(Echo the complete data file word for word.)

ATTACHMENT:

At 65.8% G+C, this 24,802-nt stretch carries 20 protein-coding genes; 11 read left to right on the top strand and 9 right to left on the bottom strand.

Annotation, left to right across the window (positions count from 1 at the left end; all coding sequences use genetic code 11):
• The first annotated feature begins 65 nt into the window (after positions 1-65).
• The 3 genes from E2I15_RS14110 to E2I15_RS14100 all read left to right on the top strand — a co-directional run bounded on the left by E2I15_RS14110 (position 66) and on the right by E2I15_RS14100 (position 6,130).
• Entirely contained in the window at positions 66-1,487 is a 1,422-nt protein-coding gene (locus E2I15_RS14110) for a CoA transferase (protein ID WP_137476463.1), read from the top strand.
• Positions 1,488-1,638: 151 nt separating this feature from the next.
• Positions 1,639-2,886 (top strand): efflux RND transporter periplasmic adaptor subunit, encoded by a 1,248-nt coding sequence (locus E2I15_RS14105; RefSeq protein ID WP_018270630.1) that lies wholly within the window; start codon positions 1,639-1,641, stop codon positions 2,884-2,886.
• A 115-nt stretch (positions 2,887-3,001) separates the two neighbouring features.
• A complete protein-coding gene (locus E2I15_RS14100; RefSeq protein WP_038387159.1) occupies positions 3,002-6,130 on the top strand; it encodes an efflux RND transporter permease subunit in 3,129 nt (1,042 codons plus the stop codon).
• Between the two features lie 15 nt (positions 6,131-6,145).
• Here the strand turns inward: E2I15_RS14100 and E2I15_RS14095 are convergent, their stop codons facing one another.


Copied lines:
At 65.8% G+C, this 24,802-nt stretch carries 20 protein-coding genes; 11 read left to right on the top strand and 9 right to left on the bottom strand.

Annotation, left to right across the window (positions count from 1 at the left end; all coding sequences use genetic code 11):
• The first annotated feature begins 65 nt into the window (after positions 1-65).
• The 3 genes from E2I15_RS14110 to E2I15_RS14100 all read left to right on the top strand — a co-directional run bounded on the left by E2I15_RS14110 (position 66) and on the right by E2I15_RS14100 (position 6,130).
• Entirely contained in the window at positions 66-1,487 is a 1,422-nt protein-coding gene (locus E2I15_RS14110) for a CoA transferase (protein ID WP_137476463.1), read from the top strand.
• Positions 1,488-1,638: 151 nt separating this feature from the next.
• Positions 1,639-2,886 (top strand): efflux RND transporter periplasmic adaptor subunit, encoded by a 1,248-nt coding sequence (locus E2I15_RS14105; RefSeq protein ID WP_018270630.1) that lies wholly within the window; start codon positions 1,639-1,641, stop codon positions 2,884-2,886.
• A 115-nt stretch (positions 2,887-3,001) separates the two neighbouring features.
• A complete protein-coding gene (locus E2I15_RS14100; RefSeq protein WP_038387159.1) occupies positions 3,002-6,130 on the top strand; it encodes an efflux RND transporter permease subunit in 3,129 nt (1,042 codons plus the stop codon).
• Between the two features lie 15 nt (positions 6,131-6,145).
• Here the strand turns inward: E2I15_RS14100 and E2I15_RS14095 are convergent, their stop codons facing one another.